An Honest And Smart Approach To Family Law

Family businesses after divorce

Running a business with family can make it easier to juggle work and familial responsibilities, and parents may wish to pass such businesses to their children. However, divorcing a spouse with whom you operate a family business can be challenging. Residents of Arizona should keep some things in mind about how to handle their business during a divorce.

Prenuptial agreements

Prenuptial agreements are contracts executed by couples before they marry that govern a variety of issues, including how assets will be distributed upon divorce. Spouses who operate a business should seriously consider prenuptial or postnuptial agreements. A contract can set expectations around the family business after a divorce and reduce the time and expense associated with litigating matters related to a family business.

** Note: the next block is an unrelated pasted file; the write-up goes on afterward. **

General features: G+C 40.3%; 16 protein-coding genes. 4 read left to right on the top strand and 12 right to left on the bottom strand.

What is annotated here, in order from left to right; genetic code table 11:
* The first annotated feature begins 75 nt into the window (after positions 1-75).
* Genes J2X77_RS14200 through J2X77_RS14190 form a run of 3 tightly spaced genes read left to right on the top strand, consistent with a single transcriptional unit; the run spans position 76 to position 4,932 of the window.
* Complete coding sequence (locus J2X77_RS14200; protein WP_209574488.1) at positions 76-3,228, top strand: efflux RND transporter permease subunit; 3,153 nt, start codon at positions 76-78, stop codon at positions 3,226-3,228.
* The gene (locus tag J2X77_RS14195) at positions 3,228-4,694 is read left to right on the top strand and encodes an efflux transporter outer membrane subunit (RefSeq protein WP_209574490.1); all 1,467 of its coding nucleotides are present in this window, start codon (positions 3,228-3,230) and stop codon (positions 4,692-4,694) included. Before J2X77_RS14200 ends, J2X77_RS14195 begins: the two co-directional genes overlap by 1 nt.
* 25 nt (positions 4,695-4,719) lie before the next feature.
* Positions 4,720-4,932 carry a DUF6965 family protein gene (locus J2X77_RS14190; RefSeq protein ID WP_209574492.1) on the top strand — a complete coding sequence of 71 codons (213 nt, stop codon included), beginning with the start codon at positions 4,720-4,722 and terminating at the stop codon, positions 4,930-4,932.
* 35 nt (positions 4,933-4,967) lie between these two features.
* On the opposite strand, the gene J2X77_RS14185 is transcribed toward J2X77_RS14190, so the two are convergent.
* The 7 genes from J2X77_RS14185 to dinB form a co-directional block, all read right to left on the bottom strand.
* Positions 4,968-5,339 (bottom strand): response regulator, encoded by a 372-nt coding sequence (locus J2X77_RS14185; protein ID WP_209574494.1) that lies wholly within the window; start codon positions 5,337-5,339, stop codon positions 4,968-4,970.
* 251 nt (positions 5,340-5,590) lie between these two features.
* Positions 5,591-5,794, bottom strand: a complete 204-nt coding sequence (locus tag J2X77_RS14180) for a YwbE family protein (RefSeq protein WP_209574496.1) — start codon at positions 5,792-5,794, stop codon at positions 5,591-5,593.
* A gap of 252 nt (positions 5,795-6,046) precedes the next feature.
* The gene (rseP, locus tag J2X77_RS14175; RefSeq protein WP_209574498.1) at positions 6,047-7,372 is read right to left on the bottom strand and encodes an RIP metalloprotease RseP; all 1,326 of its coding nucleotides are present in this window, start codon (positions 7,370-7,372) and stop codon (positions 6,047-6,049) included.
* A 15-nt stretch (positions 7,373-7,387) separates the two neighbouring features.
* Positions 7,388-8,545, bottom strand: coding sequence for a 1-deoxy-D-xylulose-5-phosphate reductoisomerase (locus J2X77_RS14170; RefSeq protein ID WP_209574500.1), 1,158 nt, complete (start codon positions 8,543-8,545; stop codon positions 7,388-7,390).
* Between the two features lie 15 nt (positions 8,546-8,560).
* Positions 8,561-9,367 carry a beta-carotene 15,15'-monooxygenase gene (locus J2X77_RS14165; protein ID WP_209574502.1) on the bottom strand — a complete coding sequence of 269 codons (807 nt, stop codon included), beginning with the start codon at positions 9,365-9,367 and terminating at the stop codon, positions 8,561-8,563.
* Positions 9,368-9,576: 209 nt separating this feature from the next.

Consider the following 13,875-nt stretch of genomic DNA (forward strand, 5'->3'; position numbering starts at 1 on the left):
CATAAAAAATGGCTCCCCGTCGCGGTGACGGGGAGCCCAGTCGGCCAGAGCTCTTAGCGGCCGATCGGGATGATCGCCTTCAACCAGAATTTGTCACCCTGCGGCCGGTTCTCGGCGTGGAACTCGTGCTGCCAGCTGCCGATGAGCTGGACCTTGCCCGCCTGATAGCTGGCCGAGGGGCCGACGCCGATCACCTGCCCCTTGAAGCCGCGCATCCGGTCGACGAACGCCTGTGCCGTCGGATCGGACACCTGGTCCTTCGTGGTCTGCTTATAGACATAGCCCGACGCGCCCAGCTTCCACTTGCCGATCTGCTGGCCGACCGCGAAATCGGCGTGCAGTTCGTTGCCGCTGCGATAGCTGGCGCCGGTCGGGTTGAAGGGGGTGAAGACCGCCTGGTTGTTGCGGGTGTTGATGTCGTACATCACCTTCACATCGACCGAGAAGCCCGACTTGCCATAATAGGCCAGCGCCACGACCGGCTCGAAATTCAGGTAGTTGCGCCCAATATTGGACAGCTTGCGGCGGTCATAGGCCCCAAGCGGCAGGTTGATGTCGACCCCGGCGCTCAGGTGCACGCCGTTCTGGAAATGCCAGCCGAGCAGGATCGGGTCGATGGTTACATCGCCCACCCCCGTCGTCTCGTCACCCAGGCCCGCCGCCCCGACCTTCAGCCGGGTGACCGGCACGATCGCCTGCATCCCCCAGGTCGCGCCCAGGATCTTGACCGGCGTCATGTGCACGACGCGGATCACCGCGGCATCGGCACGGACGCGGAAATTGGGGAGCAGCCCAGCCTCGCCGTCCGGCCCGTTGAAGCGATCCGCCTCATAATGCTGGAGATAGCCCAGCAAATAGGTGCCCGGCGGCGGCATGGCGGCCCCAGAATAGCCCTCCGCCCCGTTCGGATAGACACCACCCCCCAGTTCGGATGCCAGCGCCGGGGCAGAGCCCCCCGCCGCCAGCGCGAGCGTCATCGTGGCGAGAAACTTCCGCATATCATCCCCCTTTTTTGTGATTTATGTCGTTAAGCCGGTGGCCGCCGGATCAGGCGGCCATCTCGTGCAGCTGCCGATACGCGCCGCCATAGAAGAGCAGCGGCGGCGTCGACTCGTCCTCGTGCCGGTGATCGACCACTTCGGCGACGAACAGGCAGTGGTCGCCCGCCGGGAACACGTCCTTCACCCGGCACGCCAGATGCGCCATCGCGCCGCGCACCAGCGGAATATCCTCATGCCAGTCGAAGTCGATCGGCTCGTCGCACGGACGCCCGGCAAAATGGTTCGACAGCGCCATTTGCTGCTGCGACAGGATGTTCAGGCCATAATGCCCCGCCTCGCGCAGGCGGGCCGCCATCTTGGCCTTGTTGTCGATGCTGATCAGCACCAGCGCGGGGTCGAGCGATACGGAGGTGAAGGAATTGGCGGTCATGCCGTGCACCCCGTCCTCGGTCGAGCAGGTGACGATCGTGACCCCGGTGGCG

Transfer and payments

One common solution to dividing a business upon divorce is for one spouse to completely take over the business and make payments to the other spouse to buy their share. This avoids conflicts that may arise if both spouses are still involved in the business. However, spouses need to make sure they can review all financial documents related to the business and ensure they are receiving the right compensation. An experienced family law attorney may help their client know how to structure such an arrangement.

Transfer to children

Sometimes, the easiest solution to dividing a family business upon divorce is to transfer the entire business to adult children. Many parents wish to give their business to their children someday, and this step can be completed earlier in the event of a divorce. This also eliminates conflict that often arises if divorced spouses are both involved in the management of a business.

Sell the business

If spouses cannot decide how to deal with a business upon divorce, it might make sense to simply sell the business and split the proceeds from such a sale. However, it is important to speak with an experienced family law attorney and an accountant before selling a business to review all tax consequences and other considerations of a sale.